Raising Fearless children
How will you know if you have been a successful parent? What kind of people are you nurturing for the next generation? I have thought about these questions for some time now and when I strip my answers down to the core, I always come back to the same answer. I want my children to be fearless! Fearless in every sense of the word (except me of course, they need to fear me)! 🙂 I want my sons to be critical thinkers, challenge authority and status quo, be confident in their decisions and not be afraid to ask questions or to be different. Wow, that was a mouthful! I think many parents have some of the same goals for their children, so how do we accomplish this? It really comes down to their self -esteem. For children to grow into adults equipped with these traits, we have to build their self -esteem.
- Love– Children need unconditional love.They have to feel secure in your love for them, and know that nothing they do will change how much you love them. You may be disappointed in a particular behaviour, but that doesn’t make you love them any less. Frequent hugs and kisses and special time together also goes a long way in showing your love.
- Provide opportunities for success-Allow children to “put themselves out there”. Encourage them to get involved in school, church, extracurricular activities. Have them sign up /try-out for leading roles and/or responsible positions New Balance 993 Outlet. Taking a swing at something new, meeting new people, making new friends, basically stepping outside of their comfort zone, develops a “can-do-anything” mentality.
- Failure is OK-The flipside of putting yourself out there, is the possibility of failure. You won’t be successful or win at everything you try. A huge lesson for children, and adults for that matter, is the fact that failure is OK. We learn much more from our experiences failing that we do when we succeed. Children need to experience failure to prepare for the real world. Failure gets us back to the drawing board to find a better solution, to come back better the next time around. Our older son is a swimmer, and at one of his swim meets he didn’t win and came to us at the end crying. He was upset that he didn’t win jordans on sale cheap. I felt so badly for him, and was coddling and consoling and started the argument that “winning isn’t everything”, “it is about just doing your best” etc. Then his father looked around and asked what he was crying for? He told him because he didn’t win. His Dad just matter-of- factly told him, “Look, stop the crying, if you want to win you just have to swim faster! You need to practice more and swim faster. There is no reason to cry!” At the time I thought that was a little harsh for my little 7 year old “baby”, but honestly this was some good advice. That in a nutshell is life! (My husband surprises me sometimes:))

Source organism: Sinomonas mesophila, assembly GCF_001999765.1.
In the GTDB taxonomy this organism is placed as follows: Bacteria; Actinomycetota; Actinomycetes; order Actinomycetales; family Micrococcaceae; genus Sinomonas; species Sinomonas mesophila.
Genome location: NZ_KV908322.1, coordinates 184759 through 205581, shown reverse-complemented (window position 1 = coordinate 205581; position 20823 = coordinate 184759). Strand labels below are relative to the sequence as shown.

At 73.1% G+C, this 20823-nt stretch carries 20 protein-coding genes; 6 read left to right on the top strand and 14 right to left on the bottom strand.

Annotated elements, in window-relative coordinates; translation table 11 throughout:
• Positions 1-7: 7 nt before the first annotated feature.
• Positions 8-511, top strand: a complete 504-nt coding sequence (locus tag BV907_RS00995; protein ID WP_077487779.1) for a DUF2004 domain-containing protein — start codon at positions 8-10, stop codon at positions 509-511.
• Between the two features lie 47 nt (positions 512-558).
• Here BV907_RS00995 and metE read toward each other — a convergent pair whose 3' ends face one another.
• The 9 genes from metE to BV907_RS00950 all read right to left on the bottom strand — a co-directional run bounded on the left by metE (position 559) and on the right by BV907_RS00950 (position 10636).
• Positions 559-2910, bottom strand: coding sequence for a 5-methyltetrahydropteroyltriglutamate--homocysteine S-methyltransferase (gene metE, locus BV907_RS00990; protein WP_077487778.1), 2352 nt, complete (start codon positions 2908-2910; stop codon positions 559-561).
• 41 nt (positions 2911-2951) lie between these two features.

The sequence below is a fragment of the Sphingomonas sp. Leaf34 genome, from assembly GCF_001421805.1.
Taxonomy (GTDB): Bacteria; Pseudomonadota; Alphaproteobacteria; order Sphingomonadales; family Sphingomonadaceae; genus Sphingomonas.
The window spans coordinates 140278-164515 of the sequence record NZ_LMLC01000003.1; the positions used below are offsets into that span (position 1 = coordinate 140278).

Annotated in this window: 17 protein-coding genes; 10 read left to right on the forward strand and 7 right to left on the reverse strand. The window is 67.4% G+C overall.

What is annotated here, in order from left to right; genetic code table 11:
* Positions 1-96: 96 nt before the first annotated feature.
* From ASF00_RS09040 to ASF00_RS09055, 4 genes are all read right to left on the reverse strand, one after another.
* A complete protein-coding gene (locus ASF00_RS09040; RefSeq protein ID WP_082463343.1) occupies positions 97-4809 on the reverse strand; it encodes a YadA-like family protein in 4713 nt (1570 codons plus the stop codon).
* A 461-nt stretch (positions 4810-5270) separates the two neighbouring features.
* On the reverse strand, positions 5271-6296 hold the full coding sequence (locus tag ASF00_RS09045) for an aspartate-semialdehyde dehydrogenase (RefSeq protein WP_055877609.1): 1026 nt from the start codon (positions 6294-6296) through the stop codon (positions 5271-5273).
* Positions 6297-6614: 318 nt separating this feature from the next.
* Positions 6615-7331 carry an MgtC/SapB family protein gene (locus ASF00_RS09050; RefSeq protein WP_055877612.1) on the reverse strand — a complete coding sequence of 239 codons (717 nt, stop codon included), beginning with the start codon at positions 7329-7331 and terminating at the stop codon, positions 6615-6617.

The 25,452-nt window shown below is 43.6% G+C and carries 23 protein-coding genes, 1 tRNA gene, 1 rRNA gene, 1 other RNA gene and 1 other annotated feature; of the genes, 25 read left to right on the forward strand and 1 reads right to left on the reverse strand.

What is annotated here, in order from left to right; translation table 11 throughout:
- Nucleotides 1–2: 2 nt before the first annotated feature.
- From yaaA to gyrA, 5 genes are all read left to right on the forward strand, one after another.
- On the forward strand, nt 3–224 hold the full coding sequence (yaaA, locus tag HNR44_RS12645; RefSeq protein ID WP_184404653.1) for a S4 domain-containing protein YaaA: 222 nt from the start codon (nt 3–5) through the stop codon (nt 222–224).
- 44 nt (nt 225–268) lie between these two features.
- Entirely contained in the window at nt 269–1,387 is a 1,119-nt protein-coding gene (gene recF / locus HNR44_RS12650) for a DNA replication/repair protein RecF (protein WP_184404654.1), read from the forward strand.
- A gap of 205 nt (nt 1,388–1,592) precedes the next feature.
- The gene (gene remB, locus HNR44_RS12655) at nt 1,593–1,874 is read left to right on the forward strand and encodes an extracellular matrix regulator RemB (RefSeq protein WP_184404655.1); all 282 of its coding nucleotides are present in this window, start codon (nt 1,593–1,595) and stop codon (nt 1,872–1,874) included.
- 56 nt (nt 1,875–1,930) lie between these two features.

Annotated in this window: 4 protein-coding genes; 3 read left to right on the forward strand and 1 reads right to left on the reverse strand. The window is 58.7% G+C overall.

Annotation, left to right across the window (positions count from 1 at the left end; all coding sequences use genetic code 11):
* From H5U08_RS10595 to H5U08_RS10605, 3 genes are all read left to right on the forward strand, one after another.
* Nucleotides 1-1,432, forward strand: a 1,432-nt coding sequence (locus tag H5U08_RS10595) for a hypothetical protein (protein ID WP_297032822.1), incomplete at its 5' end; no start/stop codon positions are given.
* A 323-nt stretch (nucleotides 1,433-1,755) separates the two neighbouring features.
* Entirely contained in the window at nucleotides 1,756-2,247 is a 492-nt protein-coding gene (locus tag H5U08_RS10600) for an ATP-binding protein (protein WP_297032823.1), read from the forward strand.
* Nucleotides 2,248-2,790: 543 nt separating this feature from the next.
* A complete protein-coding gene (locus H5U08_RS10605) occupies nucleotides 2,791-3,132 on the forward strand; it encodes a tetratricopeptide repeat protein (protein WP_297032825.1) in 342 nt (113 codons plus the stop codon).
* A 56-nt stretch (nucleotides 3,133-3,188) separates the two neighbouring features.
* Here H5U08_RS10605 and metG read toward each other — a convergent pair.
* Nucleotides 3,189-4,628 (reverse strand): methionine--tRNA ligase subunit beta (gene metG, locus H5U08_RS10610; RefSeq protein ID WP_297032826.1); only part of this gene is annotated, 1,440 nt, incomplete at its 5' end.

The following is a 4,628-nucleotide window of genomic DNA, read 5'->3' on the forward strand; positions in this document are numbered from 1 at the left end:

- Be present-This is a work in progress for me, but so important. Starting a new business and social media and trying to keep up with all the information that comes from all angles, it is so hard to disconnect. You know it is bad when my1.5 year old cries when I sit down in front of my laptop, and my 8 year old says Mummy you are always working on your computer!!! That gets you right in the gut. He asked me, “Mummy, who you do like more, the computer or me?” I have really had to set some limits for my working hours and give my children the time they deserve and just unplug.
- Empower them to make choices– I learned this from a session on Positive parenting with Amy McCready. Children feel that they have no power. We decide their food, their clothes, bed time etc. so give them back a little power. Explain your expectations and then let them know the consequences. The outcome is totally their decision. Or they have a choice between two options (that you are ok with). Let them decide which route to take. Along with helping with decision making, it also allows for discussions on consequences for every action.
Fear is just so limiting. Your world is such a small place when you are fearful. We have to raise children who are willing to step outside of their comfort zone and conquer new horizons. How do you encourage fearless children and build their self-esteem? Share your comments below.